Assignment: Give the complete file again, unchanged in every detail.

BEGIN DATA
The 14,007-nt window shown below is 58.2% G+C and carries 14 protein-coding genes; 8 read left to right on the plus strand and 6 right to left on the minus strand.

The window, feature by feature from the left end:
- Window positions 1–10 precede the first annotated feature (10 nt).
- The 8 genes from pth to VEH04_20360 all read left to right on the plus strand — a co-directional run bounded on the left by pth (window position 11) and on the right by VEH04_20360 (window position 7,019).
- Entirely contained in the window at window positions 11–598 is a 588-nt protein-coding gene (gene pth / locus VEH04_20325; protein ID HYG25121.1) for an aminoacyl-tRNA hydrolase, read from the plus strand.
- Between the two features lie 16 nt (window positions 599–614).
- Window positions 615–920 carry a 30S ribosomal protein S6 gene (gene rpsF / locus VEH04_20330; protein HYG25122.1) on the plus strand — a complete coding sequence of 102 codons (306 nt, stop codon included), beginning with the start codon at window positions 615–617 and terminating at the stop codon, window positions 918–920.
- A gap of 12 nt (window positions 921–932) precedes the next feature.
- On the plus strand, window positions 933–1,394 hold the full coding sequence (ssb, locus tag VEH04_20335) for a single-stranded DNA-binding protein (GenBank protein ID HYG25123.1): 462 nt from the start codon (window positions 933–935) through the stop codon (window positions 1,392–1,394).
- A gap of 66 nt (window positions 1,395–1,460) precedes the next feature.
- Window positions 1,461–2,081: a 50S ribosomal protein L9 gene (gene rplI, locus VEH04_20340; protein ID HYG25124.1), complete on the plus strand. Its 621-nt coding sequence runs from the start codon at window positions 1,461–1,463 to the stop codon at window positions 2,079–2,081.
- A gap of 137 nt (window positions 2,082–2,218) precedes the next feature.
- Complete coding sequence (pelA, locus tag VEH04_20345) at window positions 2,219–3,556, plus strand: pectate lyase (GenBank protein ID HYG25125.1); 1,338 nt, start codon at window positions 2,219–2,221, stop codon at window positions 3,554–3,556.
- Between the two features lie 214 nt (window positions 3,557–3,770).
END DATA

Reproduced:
The 14,007-nt window shown below is 58.2% G+C and carries 14 protein-coding genes; 8 read left to right on the plus strand and 6 right to left on the minus strand.

The window, feature by feature from the left end:
- Window positions 1–10 precede the first annotated feature (10 nt).
- The 8 genes from pth to VEH04_20360 all read left to right on the plus strand — a co-directional run bounded on the left by pth (window position 11) and on the right by VEH04_20360 (window position 7,019).
- Entirely contained in the window at window positions 11–598 is a 588-nt protein-coding gene (gene pth / locus VEH04_20325; protein ID HYG25121.1) for an aminoacyl-tRNA hydrolase, read from the plus strand.
- Between the two features lie 16 nt (window positions 599–614).
- Window positions 615–920 carry a 30S ribosomal protein S6 gene (gene rpsF / locus VEH04_20330; protein HYG25122.1) on the plus strand — a complete coding sequence of 102 codons (306 nt, stop codon included), beginning with the start codon at window positions 615–617 and terminating at the stop codon, window positions 918–920.
- A gap of 12 nt (window positions 921–932) precedes the next feature.
- On the plus strand, window positions 933–1,394 hold the full coding sequence (ssb, locus tag VEH04_20335) for a single-stranded DNA-binding protein (GenBank protein ID HYG25123.1): 462 nt from the start codon (window positions 933–935) through the stop codon (window positions 1,392–1,394).
- A gap of 66 nt (window positions 1,395–1,460) precedes the next feature.
- Window positions 1,461–2,081: a 50S ribosomal protein L9 gene (gene rplI, locus VEH04_20340; protein ID HYG25124.1), complete on the plus strand. Its 621-nt coding sequence runs from the start codon at window positions 1,461–1,463 to the stop codon at window positions 2,079–2,081.
- A gap of 137 nt (window positions 2,082–2,218) precedes the next feature.
- Complete coding sequence (pelA, locus tag VEH04_20345) at window positions 2,219–3,556, plus strand: pectate lyase (GenBank protein ID HYG25125.1); 1,338 nt, start codon at window positions 2,219–2,221, stop codon at window positions 3,554–3,556.
- Between the two features lie 214 nt (window positions 3,557–3,770).